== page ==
While illegal immigrants send families back to Mexico as the heralded stimulus fails to stimulate the economy, and while tea party participants make their voices heard through elections of Republicans, fat and happy government workers continue in their missions of padding electoral rolls for Democrats. Among these are Census Bureau officials, who are scheduled to spend $133 million between January and May to get people to fill out their forms arriving in March.
Among the outreach efforts is the Census in Schools program, aimed at getting students to serve as go-betweens for the Census Bureau and parents (with educational materials as a bonus). One of these events included Bancroft Elementary School in Wilmington, Delaware, where students last month donned Census 2010 t-shirts and were visited by Sesame Street characters; Democrat Senator Tom Carper; Governor Jack Markell; Anthony W. Miller, deputy secretary of the Department of Education; and Robert M. Groves, director of the U.S. Census Bureau. Earlier this month, Florida Governor Charlie Crist launched the Census in Schools program in North Miami.
I tried to visit such program activities in Georgia. When I first talked to Pamela Page-Bellis of the Atlanta Regional Census Center, she enthused over the phone that some schools hold “full-fledged large events,” while others just take advantage of Census Bureau curricula. She would get me some information about activities at Atlanta-area schools, she promised. Then she asked me which publication I wrote for. She did not return subsequent phone calls.
The Census Bureau offers school principals with curriculum materials in social studies and math. But principals are also enjoined to “use social studies, English language arts, math, and mapping skills to educate students about the census.” The Census Bureau openly states that its curriculum “seeks to enlist students as advocates for participation in the 2010 census, in their homes and communities, especially in communities that might otherwise be undercounted or overlooked and, as a result may lose out on a wide range of benefits” (emphases retained). Read: federal aid, especially for illegal immigrants.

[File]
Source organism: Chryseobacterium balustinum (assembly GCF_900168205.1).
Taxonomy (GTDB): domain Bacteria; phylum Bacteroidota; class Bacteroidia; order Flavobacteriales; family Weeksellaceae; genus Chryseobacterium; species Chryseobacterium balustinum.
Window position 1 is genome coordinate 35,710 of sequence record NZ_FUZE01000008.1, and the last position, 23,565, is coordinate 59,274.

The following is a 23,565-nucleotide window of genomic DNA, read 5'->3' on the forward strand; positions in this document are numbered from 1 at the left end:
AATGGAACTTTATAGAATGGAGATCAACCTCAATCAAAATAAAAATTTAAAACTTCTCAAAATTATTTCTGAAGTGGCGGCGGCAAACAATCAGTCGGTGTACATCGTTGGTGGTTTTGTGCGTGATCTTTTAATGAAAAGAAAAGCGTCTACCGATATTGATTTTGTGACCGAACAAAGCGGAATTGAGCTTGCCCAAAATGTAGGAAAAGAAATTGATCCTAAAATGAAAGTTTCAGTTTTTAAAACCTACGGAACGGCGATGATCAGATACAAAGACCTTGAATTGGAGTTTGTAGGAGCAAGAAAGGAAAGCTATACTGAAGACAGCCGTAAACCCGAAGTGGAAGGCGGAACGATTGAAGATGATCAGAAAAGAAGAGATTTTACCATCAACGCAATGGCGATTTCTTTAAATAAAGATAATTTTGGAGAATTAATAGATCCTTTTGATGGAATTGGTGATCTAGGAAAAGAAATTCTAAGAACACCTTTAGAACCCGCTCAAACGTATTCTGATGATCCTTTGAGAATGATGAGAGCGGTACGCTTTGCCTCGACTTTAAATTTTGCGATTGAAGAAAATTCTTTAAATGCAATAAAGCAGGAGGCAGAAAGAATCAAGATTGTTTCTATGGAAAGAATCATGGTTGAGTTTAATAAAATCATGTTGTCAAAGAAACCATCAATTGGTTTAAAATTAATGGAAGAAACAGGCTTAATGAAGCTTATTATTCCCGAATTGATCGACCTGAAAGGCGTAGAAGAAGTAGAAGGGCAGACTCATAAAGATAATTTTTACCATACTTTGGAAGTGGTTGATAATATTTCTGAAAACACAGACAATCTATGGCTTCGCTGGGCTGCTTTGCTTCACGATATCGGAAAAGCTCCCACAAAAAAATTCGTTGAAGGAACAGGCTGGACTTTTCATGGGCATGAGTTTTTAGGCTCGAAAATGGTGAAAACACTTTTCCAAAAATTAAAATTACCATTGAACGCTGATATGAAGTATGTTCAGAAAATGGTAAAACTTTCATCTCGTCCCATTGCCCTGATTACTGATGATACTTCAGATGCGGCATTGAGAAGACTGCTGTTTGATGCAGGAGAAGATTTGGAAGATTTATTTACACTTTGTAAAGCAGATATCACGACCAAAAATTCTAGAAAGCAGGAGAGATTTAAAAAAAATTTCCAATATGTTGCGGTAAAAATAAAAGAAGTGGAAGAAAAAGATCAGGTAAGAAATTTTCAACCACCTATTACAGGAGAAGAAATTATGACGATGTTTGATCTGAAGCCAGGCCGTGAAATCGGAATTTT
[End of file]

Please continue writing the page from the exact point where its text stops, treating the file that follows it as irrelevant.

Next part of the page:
In November, the Census Bureau sent representatives to the National Council for the Social Studies (NCSS) conference in Atlanta, one of the many efforts of political and ideological groups there. Census Bureau representatives also visited the meetings of the National Alliance of Black School Educators and the National Council of Teachers of English.
Assembled social studies teachers earning graduate or continuing education credit heard from the Census Bureau’s Linda Bennett that it’s a matter of money from the feds: schools that want money for programs for non-English-speaking students need an accurate count of such students — confidentiality guaranteed. Bennett went to great pains to describe the measures taken at every level of the bureaucratic chain to ensure that Census Bureau officials do not obtain identification of respondents, much less pass it on to immigration officials. Such assurances about confidentiality are repeated in the letter sent home with students. (But while the feds have put their efforts into educating students about keeping parents safe from immigration officials, they seem not to have done such a good job in ensuring that census canvassers do not have criminal records.)